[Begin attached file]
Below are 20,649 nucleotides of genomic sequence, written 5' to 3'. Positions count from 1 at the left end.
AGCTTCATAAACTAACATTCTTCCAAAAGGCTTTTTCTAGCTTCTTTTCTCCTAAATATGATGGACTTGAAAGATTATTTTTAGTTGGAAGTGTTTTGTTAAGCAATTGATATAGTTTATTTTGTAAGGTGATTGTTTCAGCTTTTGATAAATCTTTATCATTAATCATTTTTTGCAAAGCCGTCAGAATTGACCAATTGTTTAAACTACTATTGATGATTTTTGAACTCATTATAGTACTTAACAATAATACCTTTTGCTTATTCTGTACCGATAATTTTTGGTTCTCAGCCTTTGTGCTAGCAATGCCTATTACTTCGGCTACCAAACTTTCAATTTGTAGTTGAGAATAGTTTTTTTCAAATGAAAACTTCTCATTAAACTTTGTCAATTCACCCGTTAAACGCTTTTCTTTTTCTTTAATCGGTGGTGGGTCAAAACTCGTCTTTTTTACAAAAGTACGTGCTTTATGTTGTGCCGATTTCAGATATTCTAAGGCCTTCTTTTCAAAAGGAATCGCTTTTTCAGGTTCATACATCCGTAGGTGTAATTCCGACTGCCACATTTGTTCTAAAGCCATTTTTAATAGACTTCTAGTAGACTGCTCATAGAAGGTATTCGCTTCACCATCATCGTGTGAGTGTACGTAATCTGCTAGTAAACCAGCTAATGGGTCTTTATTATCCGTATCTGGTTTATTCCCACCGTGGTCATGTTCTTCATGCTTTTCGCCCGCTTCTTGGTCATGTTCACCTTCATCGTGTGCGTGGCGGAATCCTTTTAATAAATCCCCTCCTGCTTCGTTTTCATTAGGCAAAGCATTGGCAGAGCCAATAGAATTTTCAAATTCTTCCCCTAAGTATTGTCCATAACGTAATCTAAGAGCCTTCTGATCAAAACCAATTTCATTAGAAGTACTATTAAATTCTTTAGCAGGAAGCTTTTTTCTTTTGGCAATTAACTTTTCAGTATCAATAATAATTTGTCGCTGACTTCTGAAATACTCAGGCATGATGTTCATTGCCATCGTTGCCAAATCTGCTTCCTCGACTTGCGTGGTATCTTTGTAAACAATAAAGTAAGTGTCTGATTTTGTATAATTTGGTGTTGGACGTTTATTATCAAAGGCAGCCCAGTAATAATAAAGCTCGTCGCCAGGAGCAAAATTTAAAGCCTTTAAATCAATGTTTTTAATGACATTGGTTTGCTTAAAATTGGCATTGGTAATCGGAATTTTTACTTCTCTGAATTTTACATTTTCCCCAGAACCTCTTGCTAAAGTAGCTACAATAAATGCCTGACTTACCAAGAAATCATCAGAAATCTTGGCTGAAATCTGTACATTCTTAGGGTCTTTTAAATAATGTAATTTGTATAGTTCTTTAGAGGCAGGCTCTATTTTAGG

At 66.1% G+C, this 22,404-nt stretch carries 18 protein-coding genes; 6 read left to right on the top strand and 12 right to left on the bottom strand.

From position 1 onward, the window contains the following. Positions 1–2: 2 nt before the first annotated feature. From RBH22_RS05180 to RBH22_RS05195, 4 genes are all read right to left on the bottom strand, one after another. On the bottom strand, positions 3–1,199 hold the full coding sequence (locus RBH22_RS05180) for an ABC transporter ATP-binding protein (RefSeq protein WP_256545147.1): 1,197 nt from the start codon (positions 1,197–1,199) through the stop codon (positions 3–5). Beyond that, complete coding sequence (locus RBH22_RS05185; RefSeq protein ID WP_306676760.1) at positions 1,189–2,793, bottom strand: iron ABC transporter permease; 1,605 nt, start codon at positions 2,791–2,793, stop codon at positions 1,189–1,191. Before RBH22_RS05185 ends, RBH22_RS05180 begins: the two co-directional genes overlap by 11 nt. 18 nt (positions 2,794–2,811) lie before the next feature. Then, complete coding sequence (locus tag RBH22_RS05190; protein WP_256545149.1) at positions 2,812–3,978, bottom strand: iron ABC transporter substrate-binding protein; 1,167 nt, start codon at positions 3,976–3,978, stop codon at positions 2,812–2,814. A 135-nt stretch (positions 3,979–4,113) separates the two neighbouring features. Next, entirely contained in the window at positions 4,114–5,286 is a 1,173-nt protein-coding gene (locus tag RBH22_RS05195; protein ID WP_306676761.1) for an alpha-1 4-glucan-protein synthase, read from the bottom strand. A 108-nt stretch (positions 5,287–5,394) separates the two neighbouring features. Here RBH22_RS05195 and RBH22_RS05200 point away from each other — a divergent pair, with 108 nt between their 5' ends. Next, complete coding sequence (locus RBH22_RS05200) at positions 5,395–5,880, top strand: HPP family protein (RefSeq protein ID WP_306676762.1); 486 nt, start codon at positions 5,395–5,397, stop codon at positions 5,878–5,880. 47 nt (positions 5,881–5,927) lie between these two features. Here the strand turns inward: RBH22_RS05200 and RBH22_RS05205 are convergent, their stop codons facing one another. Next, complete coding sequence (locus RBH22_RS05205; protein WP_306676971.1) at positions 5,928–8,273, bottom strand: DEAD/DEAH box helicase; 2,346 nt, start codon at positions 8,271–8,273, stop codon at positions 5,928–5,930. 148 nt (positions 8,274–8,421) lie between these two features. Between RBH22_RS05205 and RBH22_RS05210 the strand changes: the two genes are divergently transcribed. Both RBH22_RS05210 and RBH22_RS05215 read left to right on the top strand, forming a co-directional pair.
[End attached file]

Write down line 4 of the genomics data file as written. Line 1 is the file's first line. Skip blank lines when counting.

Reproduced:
From position 1 onward, the window contains the following. Positions 1–2: 2 nt before the first annotated feature. From RBH22_RS05180 to RBH22_RS05195, 4 genes are all read right to left on the bottom strand, one after another. On the bottom strand, positions 3–1,199 hold the full coding sequence (locus RBH22_RS05180) for an ABC transporter ATP-binding protein (RefSeq protein WP_256545147.1): 1,197 nt from the start codon (positions 1,197–1,199) through the stop codon (positions 3–5). Beyond that, complete coding sequence (locus RBH22_RS05185; RefSeq protein ID WP_306676760.1) at positions 1,189–2,793, bottom strand: iron ABC transporter permease; 1,605 nt, start codon at positions 2,791–2,793, stop codon at positions 1,189–1,191. Before RBH22_RS05185 ends, RBH22_RS05180 begins: the two co-directional genes overlap by 11 nt. 18 nt (positions 2,794–2,811) lie before the next feature. Then, complete coding sequence (locus tag RBH22_RS05190; protein WP_256545149.1) at positions 2,812–3,978, bottom strand: iron ABC transporter substrate-binding protein; 1,167 nt, start codon at positions 3,976–3,978, stop codon at positions 2,812–2,814. A 135-nt stretch (positions 3,979–4,113) separates the two neighbouring features. Next, entirely contained in the window at positions 4,114–5,286 is a 1,173-nt protein-coding gene (locus tag RBH22_RS05195; protein ID WP_306676761.1) for an alpha-1 4-glucan-protein synthase, read from the bottom strand. A 108-nt stretch (positions 5,287–5,394) separates the two neighbouring features. Here RBH22_RS05195 and RBH22_RS05200 point away from each other — a divergent pair, with 108 nt between their 5' ends. Next, complete coding sequence (locus RBH22_RS05200) at positions 5,395–5,880, top strand: HPP family protein (RefSeq protein ID WP_306676762.1); 486 nt, start codon at positions 5,395–5,397, stop codon at positions 5,878–5,880. 47 nt (positions 5,881–5,927) lie between these two features. Here the strand turns inward: RBH22_RS05200 and RBH22_RS05205 are convergent, their stop codons facing one another. Next, complete coding sequence (locus RBH22_RS05205; protein WP_306676971.1) at positions 5,928–8,273, bottom strand: DEAD/DEAH box helicase; 2,346 nt, start codon at positions 8,271–8,273, stop codon at positions 5,928–5,930. 148 nt (positions 8,274–8,421) lie between these two features. Between RBH22_RS05205 and RBH22_RS05210 the strand changes: the two genes are divergently transcribed. Both RBH22_RS05210 and RBH22_RS05215 read left to right on the top strand, forming a co-directional pair.